Well, yes, but not a church anymore. The structure remains, but what is happening here in place of a Sunday service is a different kind of reverence, no less sincere but more…well…loud. Instead of incense, the scent is of warm wood, linseed oil and sawdust. And the celestial hum is more of a buzz, coming from the biggest saw I’ve ever seen in someone’s backyard. And logs are everywhere.
Alyssa Pitman and Winston Daddario of Spire Woodshop
This is Spire Woodshop, the creative space and collaboration of Alyssa Pitman and Winston Daddario, who create everything from spoons to the table to place them on. Alyssa and Winston have a strong vision for their work – beautiful, finely executed, highly functional objects made from wood that otherwise might have been wasted. Alyssa says: “Most of our products are created from locally sourced urban lumber, trees that are already being cut down or would have otherwise been discarded. We are interested in not only giving trees a second life but also telling a story of the community we live in through the furniture and goods that we create.”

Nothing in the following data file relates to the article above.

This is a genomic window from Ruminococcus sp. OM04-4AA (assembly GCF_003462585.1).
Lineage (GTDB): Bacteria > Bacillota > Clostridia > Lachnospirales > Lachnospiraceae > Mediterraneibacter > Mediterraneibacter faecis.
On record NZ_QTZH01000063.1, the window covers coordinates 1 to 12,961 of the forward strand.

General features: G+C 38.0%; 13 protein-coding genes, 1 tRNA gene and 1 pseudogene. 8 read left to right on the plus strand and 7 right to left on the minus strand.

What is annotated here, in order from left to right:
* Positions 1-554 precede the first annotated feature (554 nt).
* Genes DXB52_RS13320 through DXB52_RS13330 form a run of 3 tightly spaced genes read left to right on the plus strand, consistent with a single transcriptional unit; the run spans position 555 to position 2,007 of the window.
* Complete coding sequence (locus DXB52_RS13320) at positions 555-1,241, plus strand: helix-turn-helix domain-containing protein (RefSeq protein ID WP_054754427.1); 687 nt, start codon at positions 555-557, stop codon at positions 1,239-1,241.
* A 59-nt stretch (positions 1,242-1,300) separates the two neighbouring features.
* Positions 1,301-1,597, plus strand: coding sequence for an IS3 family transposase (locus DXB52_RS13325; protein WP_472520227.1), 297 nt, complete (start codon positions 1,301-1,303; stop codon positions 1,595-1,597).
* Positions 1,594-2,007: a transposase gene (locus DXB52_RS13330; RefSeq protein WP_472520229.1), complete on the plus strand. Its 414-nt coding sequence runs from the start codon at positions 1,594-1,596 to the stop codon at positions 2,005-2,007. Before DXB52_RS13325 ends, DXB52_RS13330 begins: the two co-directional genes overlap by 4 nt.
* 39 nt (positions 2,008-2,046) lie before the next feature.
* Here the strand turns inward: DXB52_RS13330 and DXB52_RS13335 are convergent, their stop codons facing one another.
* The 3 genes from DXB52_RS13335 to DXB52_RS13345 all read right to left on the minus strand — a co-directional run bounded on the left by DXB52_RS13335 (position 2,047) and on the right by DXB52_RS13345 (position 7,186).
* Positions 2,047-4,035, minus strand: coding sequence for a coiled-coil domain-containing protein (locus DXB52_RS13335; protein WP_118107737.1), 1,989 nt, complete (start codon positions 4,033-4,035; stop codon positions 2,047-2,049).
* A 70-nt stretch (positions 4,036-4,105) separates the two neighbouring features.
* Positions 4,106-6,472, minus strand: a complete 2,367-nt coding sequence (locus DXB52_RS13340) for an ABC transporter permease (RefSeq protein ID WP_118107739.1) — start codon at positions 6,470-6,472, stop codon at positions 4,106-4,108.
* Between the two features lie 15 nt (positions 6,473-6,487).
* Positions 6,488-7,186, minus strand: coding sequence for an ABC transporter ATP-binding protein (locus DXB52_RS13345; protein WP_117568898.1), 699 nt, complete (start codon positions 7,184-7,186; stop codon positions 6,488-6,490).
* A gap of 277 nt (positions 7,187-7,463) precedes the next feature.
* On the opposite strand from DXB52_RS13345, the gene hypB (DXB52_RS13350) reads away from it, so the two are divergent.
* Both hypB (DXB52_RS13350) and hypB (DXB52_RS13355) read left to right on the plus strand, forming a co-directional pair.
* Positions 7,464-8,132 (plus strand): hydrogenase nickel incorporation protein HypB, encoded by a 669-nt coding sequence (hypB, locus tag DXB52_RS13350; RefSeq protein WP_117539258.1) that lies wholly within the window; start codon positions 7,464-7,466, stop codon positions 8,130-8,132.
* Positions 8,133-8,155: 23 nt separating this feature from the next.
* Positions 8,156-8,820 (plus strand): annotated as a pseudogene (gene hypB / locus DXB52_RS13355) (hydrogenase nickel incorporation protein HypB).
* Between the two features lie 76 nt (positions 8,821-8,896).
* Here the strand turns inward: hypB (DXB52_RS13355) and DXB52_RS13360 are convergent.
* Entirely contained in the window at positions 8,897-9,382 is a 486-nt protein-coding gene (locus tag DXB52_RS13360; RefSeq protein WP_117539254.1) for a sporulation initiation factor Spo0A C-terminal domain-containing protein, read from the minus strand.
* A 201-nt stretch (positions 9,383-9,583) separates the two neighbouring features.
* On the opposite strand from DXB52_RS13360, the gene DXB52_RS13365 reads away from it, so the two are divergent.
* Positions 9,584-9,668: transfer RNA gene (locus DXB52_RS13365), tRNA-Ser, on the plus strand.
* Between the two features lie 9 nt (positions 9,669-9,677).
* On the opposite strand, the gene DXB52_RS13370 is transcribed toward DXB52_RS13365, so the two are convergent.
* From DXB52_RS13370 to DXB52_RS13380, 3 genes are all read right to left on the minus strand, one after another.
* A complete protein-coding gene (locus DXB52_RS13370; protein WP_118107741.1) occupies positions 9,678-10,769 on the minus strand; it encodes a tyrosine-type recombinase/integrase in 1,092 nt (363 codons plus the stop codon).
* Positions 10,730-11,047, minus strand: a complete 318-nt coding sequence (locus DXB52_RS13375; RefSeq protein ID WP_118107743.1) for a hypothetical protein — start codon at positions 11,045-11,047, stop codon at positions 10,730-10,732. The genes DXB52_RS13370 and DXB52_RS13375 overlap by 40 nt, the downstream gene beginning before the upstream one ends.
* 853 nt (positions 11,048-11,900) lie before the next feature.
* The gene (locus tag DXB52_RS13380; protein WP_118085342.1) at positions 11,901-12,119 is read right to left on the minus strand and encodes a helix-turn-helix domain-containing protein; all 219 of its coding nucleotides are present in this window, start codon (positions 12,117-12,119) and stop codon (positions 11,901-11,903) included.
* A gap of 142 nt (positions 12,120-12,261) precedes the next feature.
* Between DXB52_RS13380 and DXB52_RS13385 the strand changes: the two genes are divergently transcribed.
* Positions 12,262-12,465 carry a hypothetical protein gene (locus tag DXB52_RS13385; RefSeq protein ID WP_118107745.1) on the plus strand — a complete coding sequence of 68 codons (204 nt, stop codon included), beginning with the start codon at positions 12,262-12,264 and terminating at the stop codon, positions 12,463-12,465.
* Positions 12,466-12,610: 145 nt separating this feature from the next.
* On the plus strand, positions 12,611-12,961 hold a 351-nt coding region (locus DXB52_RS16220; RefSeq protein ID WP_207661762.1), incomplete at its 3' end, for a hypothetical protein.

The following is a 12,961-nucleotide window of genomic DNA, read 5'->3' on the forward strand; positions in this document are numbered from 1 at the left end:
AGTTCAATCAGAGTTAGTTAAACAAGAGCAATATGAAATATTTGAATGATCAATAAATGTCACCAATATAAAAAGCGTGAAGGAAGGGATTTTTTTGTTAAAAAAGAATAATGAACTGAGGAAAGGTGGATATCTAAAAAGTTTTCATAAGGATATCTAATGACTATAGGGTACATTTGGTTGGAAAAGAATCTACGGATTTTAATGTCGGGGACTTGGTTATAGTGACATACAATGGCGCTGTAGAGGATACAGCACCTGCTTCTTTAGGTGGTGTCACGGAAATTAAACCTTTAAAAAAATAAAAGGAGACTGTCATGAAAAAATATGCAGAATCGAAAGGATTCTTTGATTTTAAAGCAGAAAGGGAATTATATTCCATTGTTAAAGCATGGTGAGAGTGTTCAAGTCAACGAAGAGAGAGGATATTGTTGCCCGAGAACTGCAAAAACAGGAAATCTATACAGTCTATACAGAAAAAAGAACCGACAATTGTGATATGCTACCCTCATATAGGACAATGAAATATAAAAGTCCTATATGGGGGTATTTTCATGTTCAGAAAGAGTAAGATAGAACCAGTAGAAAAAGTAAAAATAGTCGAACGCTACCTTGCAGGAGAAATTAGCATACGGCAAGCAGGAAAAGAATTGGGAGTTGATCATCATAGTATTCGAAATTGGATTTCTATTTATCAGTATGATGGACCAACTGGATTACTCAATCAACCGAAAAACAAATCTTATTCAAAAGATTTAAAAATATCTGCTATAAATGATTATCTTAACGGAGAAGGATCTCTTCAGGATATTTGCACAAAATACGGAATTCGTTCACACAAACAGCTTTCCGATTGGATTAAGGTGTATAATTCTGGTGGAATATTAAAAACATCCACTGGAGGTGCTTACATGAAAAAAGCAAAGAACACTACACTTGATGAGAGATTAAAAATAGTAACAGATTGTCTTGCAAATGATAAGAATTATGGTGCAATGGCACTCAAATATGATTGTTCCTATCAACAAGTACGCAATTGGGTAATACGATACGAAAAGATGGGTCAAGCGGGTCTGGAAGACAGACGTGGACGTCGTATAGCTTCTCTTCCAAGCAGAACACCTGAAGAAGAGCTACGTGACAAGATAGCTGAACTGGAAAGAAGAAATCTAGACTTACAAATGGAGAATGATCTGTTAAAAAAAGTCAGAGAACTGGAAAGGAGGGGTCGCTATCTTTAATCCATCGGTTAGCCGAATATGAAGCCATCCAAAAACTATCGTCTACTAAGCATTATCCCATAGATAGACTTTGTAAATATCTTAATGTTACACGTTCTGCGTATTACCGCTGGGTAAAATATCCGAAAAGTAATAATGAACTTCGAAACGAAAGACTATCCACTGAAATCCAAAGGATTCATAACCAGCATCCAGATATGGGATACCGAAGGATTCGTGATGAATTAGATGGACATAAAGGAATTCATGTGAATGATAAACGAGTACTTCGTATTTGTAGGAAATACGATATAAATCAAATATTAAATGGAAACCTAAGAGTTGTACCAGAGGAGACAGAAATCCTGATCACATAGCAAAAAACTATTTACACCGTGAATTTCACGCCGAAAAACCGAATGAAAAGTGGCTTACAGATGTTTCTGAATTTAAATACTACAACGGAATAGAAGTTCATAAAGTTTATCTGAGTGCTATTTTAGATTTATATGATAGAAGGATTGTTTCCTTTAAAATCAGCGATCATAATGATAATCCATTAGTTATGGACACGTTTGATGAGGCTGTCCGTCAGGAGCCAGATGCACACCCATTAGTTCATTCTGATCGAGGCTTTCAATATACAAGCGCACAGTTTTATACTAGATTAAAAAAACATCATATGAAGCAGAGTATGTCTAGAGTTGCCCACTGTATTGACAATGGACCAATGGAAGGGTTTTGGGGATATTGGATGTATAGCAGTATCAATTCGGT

Often an artisanal woodshop will be limited by size, since it can be hard to procure and process large trees on your own. But Alyssa and Winston have turned their backyard into a small lumber mill that can handle just about anything that comes to them – on this particular day, a large fallen birch tree with a trunk as wide as my arm’s length is lying next to the saw, wood red from the rain, its potential re-newed for having been salvaged by Alyssa as she headed back from a camping trip in Maine. I’d love to see that thing go through the mill.
I’m here for a different reason though, and that is to create an editorial photography spread of Alyssa carving a spoon for Place…in the Making magazine. I have no idea what I am getting into, my personal knowledge of carving is limited to thinking I knew how to do it when I was a kid and nearly slicing my thumb off with a steak knife. But I’ve always been a lover of wooden objects, so I’m excited.